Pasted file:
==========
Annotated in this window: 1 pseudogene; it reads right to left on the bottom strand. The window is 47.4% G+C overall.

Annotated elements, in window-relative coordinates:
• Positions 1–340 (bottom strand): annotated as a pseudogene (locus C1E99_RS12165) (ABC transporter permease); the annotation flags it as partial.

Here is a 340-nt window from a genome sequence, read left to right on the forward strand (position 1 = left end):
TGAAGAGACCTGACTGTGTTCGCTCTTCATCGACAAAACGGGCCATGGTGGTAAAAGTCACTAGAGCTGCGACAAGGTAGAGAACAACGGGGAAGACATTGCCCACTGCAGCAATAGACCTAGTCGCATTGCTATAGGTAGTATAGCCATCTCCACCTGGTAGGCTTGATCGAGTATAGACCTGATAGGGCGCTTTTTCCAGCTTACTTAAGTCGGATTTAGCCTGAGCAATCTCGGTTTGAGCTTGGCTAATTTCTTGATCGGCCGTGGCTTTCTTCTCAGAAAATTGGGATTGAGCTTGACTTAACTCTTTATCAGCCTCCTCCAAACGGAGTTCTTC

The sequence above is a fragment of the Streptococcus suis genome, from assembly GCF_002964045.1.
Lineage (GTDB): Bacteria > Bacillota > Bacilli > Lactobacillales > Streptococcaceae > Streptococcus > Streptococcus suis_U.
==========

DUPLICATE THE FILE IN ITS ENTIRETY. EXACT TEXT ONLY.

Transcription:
Annotated in this window: 1 pseudogene; it reads right to left on the bottom strand. The window is 47.4% G+C overall.

Annotated elements, in window-relative coordinates:
• Positions 1–340 (bottom strand): annotated as a pseudogene (locus C1E99_RS12165) (ABC transporter permease); the annotation flags it as partial.

Here is a 340-nt window from a genome sequence, read left to right on the forward strand (position 1 = left end):
TGAAGAGACCTGACTGTGTTCGCTCTTCATCGACAAAACGGGCCATGGTGGTAAAAGTCACTAGAGCTGCGACAAGGTAGAGAACAACGGGGAAGACATTGCCCACTGCAGCAATAGACCTAGTCGCATTGCTATAGGTAGTATAGCCATCTCCACCTGGTAGGCTTGATCGAGTATAGACCTGATAGGGCGCTTTTTCCAGCTTACTTAAGTCGGATTTAGCCTGAGCAATCTCGGTTTGAGCTTGGCTAATTTCTTGATCGGCCGTGGCTTTCTTCTCAGAAAATTGGGATTGAGCTTGACTTAACTCTTTATCAGCCTCCTCCAAACGGAGTTCTTC

The sequence above is a fragment of the Streptococcus suis genome, from assembly GCF_002964045.1.
Lineage (GTDB): Bacteria > Bacillota > Bacilli > Lactobacillales > Streptococcaceae > Streptococcus > Streptococcus suis_U.